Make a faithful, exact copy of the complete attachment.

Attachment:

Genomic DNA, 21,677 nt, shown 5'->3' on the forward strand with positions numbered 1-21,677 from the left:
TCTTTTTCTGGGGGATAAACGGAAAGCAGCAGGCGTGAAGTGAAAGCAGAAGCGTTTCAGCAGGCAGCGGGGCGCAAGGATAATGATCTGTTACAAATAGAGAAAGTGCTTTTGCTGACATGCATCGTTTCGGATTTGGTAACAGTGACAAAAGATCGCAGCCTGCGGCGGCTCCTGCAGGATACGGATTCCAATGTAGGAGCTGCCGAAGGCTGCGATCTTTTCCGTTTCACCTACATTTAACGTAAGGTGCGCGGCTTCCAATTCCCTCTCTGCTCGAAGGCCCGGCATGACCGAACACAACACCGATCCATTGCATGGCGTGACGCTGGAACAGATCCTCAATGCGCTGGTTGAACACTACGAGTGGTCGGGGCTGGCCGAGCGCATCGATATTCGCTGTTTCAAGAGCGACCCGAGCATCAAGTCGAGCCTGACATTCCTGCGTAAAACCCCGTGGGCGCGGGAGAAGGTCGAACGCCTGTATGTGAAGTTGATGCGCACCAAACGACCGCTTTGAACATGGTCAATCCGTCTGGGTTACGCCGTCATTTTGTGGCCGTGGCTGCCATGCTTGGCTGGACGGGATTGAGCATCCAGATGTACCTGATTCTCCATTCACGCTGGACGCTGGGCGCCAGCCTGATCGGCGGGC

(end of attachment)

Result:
Genomic DNA, 21,677 nt, shown 5'->3' on the forward strand with positions numbered 1-21,677 from the left:
TCTTTTTCTGGGGGATAAACGGAAAGCAGCAGGCGTGAAGTGAAAGCAGAAGCGTTTCAGCAGGCAGCGGGGCGCAAGGATAATGATCTGTTACAAATAGAGAAAGTGCTTTTGCTGACATGCATCGTTTCGGATTTGGTAACAGTGACAAAAGATCGCAGCCTGCGGCGGCTCCTGCAGGATACGGATTCCAATGTAGGAGCTGCCGAAGGCTGCGATCTTTTCCGTTTCACCTACATTTAACGTAAGGTGCGCGGCTTCCAATTCCCTCTCTGCTCGAAGGCCCGGCATGACCGAACACAACACCGATCCATTGCATGGCGTGACGCTGGAACAGATCCTCAATGCGCTGGTTGAACACTACGAGTGGTCGGGGCTGGCCGAGCGCATCGATATTCGCTGTTTCAAGAGCGACCCGAGCATCAAGTCGAGCCTGACATTCCTGCGTAAAACCCCGTGGGCGCGGGAGAAGGTCGAACGCCTGTATGTGAAGTTGATGCGCACCAAACGACCGCTTTGAACATGGTCAATCCGTCTGGGTTACGCCGTCATTTTGTGGCCGTGGCTGCCATGCTTGGCTGGACGGGATTGAGCATCCAGATGTACCTGATTCTCCATTCACGCTGGACGCTGGGCGCCAGCCTGATCGGCGGGC